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The San Antonio Spurs have done many things to arguably be called the team of the decade thus far. Coach Greg Popovich and his team begin their bid for a fourth title in six years and fifth in 10 seasons on Tuesday night when they host the Portland Trail Blazers. Winning consecutive NBA championships for the first time in franchise history would cement that status.

San Antonio is tied with Phoenix and Dallas at 9-2 odds to repeat as NBA champions at Sportsbook.com. The Spurs finished second to the Dallas Mavericks in the Midwest Division last season, but San Antonio went on an impressive run to the NBA Finals, where it swept LeBron James and the Cleveland Cavaliers in four games to cap a 16-4 postseason. This season, the Spurs return essentially the same team as Tim Duncan and Finals MVP Tony Parker will lead the effort to win back-to-back titles. It helps having the same guys coming back this year," said Duncan, who averaged 20.0 points and 10.6 rebounds last season. "All in all, what it comes down to is we've got the guys that have been through it, that have been through the wars and know what it takes and what it's about. So that gives us an advantage." Parker claims he is in better shape after an offseason of weight training following his highly publicized marriage to actress Eva Longoria in his native France over the summer. "I think as a team we understand what it means to defend a championship. So I think as long as everybody's motivated and we stay healthy, we'll have a good chance," said Parker.

The Spurs opened officially as 12.5-point favorites and the wagering public has jumped all over that number and the Spurs have been moved a full point higher. The Duncan Gang is 12-9 ATS as home favorites of 12.5 or more points the last three years.

While the Spurs have set the league standard, the Trail Blazers appeared ready for a resurgence after a fortuitous off-season. After failing to make the playoffs, Portland won the NBA Draft lottery and selected Greg Oden - the highly regarded 7-foot center who helped Ohio State reach the NCAA tournament championship game in his only season after averaging 15.7 points, 9.6 rebounds and 3.3 blocks as a freshman, as the first overall pick.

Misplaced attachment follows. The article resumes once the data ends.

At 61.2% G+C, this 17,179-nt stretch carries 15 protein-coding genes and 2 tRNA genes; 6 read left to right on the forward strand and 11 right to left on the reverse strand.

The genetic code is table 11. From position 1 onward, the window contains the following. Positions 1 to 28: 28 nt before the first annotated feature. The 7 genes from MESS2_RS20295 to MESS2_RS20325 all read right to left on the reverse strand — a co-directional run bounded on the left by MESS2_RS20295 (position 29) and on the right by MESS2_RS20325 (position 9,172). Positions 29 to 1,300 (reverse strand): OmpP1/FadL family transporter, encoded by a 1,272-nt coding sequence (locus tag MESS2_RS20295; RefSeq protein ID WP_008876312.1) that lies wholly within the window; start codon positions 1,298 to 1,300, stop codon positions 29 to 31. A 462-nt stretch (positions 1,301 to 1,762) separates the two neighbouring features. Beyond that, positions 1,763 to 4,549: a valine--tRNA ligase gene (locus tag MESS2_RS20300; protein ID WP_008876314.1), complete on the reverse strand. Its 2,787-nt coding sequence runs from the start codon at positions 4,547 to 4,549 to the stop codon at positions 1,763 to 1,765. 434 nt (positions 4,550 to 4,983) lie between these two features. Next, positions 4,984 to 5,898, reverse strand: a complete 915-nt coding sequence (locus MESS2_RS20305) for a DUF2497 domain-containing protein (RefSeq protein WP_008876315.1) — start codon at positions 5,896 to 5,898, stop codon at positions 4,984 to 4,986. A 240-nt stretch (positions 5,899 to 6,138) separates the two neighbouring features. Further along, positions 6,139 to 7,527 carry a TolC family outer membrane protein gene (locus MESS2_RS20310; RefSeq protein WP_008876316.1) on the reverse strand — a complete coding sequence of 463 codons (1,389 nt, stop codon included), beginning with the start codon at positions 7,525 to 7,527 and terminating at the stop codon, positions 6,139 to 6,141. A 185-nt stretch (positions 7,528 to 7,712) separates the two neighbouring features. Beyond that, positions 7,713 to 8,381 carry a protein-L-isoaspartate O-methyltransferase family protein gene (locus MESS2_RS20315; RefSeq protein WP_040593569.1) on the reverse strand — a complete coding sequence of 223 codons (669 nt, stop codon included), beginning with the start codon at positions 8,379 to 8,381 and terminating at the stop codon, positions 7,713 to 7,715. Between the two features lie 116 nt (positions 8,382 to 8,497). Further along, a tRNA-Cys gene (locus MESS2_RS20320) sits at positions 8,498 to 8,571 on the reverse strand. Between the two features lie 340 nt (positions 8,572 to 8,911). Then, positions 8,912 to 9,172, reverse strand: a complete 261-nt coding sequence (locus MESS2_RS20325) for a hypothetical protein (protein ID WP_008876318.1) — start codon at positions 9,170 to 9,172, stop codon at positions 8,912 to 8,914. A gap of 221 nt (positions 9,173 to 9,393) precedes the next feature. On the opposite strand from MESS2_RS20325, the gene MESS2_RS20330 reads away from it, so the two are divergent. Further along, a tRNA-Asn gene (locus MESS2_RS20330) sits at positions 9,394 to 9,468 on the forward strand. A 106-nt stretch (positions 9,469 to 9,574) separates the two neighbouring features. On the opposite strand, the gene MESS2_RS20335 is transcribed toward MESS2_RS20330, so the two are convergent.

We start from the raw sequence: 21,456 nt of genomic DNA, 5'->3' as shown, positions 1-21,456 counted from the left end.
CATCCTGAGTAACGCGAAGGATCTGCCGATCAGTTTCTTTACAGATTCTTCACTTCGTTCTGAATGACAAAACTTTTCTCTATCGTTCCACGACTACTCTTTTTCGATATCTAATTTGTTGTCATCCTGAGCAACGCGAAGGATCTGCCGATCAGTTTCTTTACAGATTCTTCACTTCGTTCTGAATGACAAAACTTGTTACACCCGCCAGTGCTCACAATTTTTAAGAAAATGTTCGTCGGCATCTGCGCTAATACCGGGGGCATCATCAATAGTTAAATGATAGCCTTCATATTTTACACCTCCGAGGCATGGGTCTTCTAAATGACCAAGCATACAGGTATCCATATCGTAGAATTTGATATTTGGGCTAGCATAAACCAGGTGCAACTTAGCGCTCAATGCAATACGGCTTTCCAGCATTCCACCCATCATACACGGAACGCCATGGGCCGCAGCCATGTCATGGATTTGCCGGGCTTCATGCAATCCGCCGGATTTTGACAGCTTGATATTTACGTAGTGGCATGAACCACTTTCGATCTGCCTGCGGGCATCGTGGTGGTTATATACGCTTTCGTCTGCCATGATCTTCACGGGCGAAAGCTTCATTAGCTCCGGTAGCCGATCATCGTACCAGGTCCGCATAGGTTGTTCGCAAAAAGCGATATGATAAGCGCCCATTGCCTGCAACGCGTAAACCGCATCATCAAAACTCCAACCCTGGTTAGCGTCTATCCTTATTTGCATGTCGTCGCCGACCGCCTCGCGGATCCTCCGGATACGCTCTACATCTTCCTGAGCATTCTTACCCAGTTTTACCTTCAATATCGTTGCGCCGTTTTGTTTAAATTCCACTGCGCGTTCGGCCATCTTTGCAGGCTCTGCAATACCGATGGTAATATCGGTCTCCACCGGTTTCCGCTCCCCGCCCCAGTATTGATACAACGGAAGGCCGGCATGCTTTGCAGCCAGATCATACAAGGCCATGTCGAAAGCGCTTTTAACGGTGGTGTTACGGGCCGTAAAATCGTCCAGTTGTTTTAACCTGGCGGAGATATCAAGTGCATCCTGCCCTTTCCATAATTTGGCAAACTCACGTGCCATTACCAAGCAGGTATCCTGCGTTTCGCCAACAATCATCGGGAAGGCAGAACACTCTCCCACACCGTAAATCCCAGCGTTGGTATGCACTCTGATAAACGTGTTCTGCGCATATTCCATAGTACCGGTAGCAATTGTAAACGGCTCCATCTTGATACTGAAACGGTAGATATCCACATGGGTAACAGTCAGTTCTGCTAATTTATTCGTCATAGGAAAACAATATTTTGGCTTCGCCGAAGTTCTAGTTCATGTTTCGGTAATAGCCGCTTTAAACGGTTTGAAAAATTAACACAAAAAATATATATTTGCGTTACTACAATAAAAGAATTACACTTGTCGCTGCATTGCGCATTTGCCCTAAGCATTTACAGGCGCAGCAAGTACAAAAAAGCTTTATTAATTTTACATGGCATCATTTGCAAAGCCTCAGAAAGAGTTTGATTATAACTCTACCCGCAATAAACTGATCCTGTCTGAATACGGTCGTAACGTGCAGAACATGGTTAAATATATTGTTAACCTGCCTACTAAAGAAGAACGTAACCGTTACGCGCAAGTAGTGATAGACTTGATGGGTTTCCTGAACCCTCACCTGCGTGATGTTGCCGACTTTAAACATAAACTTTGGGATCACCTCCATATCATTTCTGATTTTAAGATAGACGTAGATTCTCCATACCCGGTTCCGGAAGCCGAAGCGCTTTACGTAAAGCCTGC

The Blazers then engineered a draft-day trade, sending power forward Zach Randolph to the New York Knicks as part of a six-player deal that brought 24-year-old forward Channing Frye and veteran guard Steve Francis to Portland. They waived Francis in a commitment to youth, and with 2007 Rookie of the Year Brandon Roy expected to form a potent tandem with Oden, optimism was high in the Pacific Northwest. But in September, Oden underwent microfracture surgery on his right knee after an exploratory procedure revealed damage. Already the face of the franchise, the 19-year-old center was crestfallen when he learned he would likely miss the entire season.

"Greg looked at me as he was coming out of his surgery, and he and his mom, Zoe, probably said 'sorry' 20 times," Blazers general manager Kevin Pritchard said in September. "I could feel the weight of the world on his shoulders. And as a leader and as leaders of this organization, my first thought was how lucky we were to have a guy that cares about the organization that much."

Even without Oden, the Blazers have a strong nucleus. Roy averaged 16.8 points in 57 games after overcoming early heel injuries, and second-year point guard Jarrett Jack added 12.0 points and a team-high 5.3 assists in his first season as a starter. Oden's absence will put more pressure on a young trio of frontcourt players - Frye, LaMarcus Aldridge and Martell Webster. Frye averaged 9.5 points and 5.5 rebounds last season, while Aldridge - the No. 2 pick in 2006 - contributed 9.0 points and 5.0 rebounds per game. The 20-year-old Webster, who averaged 7.0 points and 2.9 rebounds, may be the player coach Nate McMillan is counting on to make the biggest strides. "He must show the coaching staff that his help to this team is just not the nights he shoots 50 percent," McMillan told the Blazers' official Web site.

For Portland in the opener it is about finding ways to score points against the defensive-mined Spurs. The Blazers are 14-39 ATS when they score 86 or less points in a game over the last three seasons. Conversely, San Antonio is deadly 33-5 ATS when they allow 86 or less points in a game over the last two seasons. If the Spurs pound the ball inside and kick it back out making 48 to 51 percent of shot attempts they will improve to 22-8 ATS.

San Antonio has won 10 straight games (6-4 ATS) between these Western Conference teams since a 107-99 loss Jan. 24, 2005. The Spurs also have reeled off eight straight home victories over the Blazers, covering six times since losing back on Nov. 9, 2002.

The first game of the NBA season is on TNT starting at 8 Eastern.
StatFox Power Line Spurs by 19
StatFox Pick Spurs cover

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